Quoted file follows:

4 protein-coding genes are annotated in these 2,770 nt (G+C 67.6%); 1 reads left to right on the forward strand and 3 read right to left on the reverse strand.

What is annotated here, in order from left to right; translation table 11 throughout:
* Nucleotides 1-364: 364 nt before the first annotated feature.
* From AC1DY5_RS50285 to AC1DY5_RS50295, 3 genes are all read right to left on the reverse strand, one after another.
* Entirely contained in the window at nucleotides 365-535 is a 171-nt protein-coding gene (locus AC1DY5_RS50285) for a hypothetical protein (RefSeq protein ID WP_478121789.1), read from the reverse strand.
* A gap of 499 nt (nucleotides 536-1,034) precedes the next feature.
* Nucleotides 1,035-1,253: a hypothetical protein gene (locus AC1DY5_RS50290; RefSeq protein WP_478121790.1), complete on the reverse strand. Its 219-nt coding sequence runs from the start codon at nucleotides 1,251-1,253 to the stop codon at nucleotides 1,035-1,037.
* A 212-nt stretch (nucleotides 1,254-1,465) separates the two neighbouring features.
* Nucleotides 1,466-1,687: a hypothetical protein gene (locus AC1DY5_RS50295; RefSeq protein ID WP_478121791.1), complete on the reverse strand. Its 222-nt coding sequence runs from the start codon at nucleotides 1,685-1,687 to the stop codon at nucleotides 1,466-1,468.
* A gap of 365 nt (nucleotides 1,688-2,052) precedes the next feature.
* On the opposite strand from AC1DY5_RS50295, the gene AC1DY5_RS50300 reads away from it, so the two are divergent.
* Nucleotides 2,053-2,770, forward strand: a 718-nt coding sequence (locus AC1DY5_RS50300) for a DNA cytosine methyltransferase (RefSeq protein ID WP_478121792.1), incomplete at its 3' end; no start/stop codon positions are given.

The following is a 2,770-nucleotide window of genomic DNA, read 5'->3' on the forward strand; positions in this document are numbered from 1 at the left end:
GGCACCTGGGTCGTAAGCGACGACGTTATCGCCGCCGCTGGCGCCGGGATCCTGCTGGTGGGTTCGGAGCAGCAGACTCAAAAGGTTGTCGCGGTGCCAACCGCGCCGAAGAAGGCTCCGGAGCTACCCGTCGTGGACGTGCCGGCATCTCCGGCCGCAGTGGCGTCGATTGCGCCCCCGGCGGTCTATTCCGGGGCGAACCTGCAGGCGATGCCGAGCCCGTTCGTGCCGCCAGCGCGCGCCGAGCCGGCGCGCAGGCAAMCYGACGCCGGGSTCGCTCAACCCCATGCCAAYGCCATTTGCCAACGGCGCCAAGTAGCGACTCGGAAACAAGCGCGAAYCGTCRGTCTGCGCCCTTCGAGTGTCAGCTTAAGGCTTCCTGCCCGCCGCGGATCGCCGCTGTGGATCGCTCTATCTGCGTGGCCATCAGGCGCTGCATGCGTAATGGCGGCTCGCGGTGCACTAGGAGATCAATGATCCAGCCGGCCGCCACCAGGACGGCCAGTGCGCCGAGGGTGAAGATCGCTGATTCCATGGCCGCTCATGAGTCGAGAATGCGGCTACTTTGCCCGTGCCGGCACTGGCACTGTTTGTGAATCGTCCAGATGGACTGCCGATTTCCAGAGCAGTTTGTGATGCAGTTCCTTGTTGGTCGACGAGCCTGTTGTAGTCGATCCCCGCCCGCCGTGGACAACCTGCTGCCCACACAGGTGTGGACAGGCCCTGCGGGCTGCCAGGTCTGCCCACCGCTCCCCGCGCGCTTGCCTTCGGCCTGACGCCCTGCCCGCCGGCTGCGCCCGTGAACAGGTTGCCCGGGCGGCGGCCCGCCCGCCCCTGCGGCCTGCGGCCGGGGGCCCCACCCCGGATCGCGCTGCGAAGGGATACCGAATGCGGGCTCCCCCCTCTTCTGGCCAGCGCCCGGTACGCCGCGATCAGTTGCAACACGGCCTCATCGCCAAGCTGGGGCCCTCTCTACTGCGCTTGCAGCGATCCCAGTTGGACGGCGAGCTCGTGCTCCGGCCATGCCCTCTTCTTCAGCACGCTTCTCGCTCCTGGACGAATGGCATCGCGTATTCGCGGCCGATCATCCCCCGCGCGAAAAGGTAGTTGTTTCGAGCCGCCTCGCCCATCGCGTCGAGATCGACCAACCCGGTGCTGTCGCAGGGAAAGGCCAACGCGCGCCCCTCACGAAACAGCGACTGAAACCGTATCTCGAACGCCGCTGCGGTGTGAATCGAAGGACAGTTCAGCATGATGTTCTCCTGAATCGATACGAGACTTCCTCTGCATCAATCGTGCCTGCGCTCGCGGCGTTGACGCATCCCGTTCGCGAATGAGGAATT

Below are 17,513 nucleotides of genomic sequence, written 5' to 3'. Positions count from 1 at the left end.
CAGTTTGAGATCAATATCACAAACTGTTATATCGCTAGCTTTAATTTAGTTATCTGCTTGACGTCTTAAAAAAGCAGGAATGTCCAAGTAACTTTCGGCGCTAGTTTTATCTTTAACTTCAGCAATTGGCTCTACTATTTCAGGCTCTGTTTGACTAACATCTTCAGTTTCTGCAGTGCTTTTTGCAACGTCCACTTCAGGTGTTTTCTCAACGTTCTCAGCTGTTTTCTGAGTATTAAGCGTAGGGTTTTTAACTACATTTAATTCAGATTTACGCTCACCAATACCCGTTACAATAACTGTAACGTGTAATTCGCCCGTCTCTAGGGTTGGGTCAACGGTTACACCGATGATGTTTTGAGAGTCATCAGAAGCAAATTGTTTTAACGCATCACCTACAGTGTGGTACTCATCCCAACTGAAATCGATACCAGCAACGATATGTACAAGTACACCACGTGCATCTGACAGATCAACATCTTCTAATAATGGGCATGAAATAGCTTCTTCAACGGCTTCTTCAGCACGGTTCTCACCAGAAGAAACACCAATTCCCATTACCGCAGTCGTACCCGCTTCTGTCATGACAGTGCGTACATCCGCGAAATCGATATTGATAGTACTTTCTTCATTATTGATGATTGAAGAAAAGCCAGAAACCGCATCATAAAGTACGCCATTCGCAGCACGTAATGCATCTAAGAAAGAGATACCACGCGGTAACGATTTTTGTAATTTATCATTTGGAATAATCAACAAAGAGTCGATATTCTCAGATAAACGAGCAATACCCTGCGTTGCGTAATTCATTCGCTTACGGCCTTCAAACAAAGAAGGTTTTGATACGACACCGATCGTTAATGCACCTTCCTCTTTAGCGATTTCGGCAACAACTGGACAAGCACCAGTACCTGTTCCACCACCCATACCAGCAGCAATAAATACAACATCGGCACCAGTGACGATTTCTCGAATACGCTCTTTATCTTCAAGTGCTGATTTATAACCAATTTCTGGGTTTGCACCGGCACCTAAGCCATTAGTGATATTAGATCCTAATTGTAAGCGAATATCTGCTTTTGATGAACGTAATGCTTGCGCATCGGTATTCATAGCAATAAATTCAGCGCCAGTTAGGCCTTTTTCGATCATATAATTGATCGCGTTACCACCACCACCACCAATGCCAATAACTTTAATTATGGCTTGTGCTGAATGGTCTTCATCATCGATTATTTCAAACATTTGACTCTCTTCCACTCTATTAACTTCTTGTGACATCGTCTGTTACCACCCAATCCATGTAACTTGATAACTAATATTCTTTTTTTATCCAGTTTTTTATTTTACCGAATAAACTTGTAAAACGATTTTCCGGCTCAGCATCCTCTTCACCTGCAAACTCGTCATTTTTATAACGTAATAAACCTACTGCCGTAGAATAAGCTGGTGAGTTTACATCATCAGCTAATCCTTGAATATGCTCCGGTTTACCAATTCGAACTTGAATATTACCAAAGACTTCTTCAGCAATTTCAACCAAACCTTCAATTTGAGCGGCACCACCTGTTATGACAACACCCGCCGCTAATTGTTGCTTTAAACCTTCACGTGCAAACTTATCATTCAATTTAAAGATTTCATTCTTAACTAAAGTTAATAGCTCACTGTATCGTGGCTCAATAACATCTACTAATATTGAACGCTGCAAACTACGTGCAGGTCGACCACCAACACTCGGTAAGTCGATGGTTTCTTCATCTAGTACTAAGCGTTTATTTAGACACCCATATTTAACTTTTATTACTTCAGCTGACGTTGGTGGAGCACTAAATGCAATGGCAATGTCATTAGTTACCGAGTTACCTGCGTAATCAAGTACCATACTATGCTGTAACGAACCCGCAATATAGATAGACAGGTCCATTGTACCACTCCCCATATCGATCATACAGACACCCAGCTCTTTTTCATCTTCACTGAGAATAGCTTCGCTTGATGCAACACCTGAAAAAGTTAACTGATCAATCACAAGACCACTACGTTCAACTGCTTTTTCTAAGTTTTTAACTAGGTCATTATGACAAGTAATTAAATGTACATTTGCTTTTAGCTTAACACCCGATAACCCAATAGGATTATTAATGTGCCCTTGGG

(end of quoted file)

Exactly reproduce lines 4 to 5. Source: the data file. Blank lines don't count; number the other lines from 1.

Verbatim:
* From AC1DY5_RS50285 to AC1DY5_RS50295, 3 genes are all read right to left on the reverse strand, one after another.
* Entirely contained in the window at nucleotides 365-535 is a 171-nt protein-coding gene (locus AC1DY5_RS50285) for a hypothetical protein (RefSeq protein ID WP_478121789.1), read from the reverse strand.